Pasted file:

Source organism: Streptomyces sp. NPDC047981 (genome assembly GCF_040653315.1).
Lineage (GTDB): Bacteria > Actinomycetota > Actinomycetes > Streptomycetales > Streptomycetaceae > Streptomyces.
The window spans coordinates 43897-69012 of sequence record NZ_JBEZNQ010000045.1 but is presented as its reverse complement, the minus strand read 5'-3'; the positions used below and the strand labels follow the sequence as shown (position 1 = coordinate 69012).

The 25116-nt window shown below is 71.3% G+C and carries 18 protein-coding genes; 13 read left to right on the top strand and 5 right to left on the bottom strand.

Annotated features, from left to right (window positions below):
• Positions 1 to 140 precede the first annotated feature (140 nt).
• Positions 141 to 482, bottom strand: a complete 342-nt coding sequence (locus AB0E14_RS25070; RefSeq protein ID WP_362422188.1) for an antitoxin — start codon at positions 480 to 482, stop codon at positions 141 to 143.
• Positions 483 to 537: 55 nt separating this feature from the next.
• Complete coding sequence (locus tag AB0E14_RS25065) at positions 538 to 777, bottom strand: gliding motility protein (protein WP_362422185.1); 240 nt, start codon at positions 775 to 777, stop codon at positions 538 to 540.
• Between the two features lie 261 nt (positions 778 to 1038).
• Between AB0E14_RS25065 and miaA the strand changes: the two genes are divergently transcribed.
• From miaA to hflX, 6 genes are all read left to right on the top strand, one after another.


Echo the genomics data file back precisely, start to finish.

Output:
Source organism: Streptomyces sp. NPDC047981 (genome assembly GCF_040653315.1).
Lineage (GTDB): Bacteria > Actinomycetota > Actinomycetes > Streptomycetales > Streptomycetaceae > Streptomyces.
The window spans coordinates 43897-69012 of sequence record NZ_JBEZNQ010000045.1 but is presented as its reverse complement, the minus strand read 5'-3'; the positions used below and the strand labels follow the sequence as shown (position 1 = coordinate 69012).

The 25116-nt window shown below is 71.3% G+C and carries 18 protein-coding genes; 13 read left to right on the top strand and 5 right to left on the bottom strand.

Annotated features, from left to right (window positions below):
• Positions 1 to 140 precede the first annotated feature (140 nt).
• Positions 141 to 482, bottom strand: a complete 342-nt coding sequence (locus AB0E14_RS25070; RefSeq protein ID WP_362422188.1) for an antitoxin — start codon at positions 480 to 482, stop codon at positions 141 to 143.
• Positions 483 to 537: 55 nt separating this feature from the next.
• Complete coding sequence (locus tag AB0E14_RS25065) at positions 538 to 777, bottom strand: gliding motility protein (protein WP_362422185.1); 240 nt, start codon at positions 775 to 777, stop codon at positions 538 to 540.
• Between the two features lie 261 nt (positions 778 to 1038).
• Between AB0E14_RS25065 and miaA the strand changes: the two genes are divergently transcribed.
• From miaA to hflX, 6 genes are all read left to right on the top strand, one after another.